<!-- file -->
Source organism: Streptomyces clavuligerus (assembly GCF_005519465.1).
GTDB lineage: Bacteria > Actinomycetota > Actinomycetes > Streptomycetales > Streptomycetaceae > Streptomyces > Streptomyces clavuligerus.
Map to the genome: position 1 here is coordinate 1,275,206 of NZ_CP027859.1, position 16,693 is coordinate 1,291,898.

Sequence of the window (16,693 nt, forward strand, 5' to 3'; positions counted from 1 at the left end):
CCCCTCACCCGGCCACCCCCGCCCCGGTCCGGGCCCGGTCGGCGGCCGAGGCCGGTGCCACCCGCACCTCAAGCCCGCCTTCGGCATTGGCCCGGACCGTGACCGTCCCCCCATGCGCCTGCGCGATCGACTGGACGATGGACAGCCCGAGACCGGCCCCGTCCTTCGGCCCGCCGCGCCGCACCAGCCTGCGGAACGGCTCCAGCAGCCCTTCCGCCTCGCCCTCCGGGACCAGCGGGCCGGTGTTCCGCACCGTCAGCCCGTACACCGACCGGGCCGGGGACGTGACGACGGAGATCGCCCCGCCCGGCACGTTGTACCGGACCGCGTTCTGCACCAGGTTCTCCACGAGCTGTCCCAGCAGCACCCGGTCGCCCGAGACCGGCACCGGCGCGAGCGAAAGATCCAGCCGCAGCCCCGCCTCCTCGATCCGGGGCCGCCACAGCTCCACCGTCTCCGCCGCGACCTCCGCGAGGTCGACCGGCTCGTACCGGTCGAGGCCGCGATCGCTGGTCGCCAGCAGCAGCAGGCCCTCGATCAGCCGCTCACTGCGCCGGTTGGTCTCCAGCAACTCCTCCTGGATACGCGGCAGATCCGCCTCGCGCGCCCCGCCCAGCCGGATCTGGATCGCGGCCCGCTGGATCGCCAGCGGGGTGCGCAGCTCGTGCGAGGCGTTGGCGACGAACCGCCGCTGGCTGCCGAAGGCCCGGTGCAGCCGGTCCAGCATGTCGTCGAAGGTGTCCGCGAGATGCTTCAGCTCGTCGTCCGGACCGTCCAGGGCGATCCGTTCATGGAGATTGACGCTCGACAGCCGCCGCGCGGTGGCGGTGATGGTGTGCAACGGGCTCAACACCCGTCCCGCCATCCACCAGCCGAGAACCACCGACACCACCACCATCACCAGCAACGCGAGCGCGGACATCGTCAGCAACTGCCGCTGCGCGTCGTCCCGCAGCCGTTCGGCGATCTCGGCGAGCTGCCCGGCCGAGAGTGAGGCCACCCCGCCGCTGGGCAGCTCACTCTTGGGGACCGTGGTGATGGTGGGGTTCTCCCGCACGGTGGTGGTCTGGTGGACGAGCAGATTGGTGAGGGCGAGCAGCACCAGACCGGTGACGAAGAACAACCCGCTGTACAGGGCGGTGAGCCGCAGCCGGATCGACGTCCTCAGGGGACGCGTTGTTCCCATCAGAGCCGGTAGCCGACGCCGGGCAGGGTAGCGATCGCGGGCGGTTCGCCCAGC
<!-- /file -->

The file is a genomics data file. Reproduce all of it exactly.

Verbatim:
Source organism: Streptomyces clavuligerus (assembly GCF_005519465.1).
GTDB lineage: Bacteria > Actinomycetota > Actinomycetes > Streptomycetales > Streptomycetaceae > Streptomyces > Streptomyces clavuligerus.
Map to the genome: position 1 here is coordinate 1,275,206 of NZ_CP027859.1, position 16,693 is coordinate 1,291,898.

Sequence of the window (16,693 nt, forward strand, 5' to 3'; positions counted from 1 at the left end):
CCCCTCACCCGGCCACCCCCGCCCCGGTCCGGGCCCGGTCGGCGGCCGAGGCCGGTGCCACCCGCACCTCAAGCCCGCCTTCGGCATTGGCCCGGACCGTGACCGTCCCCCCATGCGCCTGCGCGATCGACTGGACGATGGACAGCCCGAGACCGGCCCCGTCCTTCGGCCCGCCGCGCCGCACCAGCCTGCGGAACGGCTCCAGCAGCCCTTCCGCCTCGCCCTCCGGGACCAGCGGGCCGGTGTTCCGCACCGTCAGCCCGTACACCGACCGGGCCGGGGACGTGACGACGGAGATCGCCCCGCCCGGCACGTTGTACCGGACCGCGTTCTGCACCAGGTTCTCCACGAGCTGTCCCAGCAGCACCCGGTCGCCCGAGACCGGCACCGGCGCGAGCGAAAGATCCAGCCGCAGCCCCGCCTCCTCGATCCGGGGCCGCCACAGCTCCACCGTCTCCGCCGCGACCTCCGCGAGGTCGACCGGCTCGTACCGGTCGAGGCCGCGATCGCTGGTCGCCAGCAGCAGCAGGCCCTCGATCAGCCGCTCACTGCGCCGGTTGGTCTCCAGCAACTCCTCCTGGATACGCGGCAGATCCGCCTCGCGCGCCCCGCCCAGCCGGATCTGGATCGCGGCCCGCTGGATCGCCAGCGGGGTGCGCAGCTCGTGCGAGGCGTTGGCGACGAACCGCCGCTGGCTGCCGAAGGCCCGGTGCAGCCGGTCCAGCATGTCGTCGAAGGTGTCCGCGAGATGCTTCAGCTCGTCGTCCGGACCGTCCAGGGCGATCCGTTCATGGAGATTGACGCTCGACAGCCGCCGCGCGGTGGCGGTGATGGTGTGCAACGGGCTCAACACCCGTCCCGCCATCCACCAGCCGAGAACCACCGACACCACCACCATCACCAGCAACGCGAGCGCGGACATCGTCAGCAACTGCCGCTGCGCGTCGTCCCGCAGCCGTTCGGCGATCTCGGCGAGCTGCCCGGCCGAGAGTGAGGCCACCCCGCCGCTGGGCAGCTCACTCTTGGGGACCGTGGTGATGGTGGGGTTCTCCCGCACGGTGGTGGTCTGGTGGACGAGCAGATTGGTGAGGGCGAGCAGCACCAGACCGGTGACGAAGAACAACCCGCTGTACAGGGCGGTGAGCCGCAGCCGGATCGACGTCCTCAGGGGACGCGTTGTTCCCATCAGAGCCGGTAGCCGACGCCGGGCAGGGTAGCGATCGCGGGCGGTTCGCCCAGC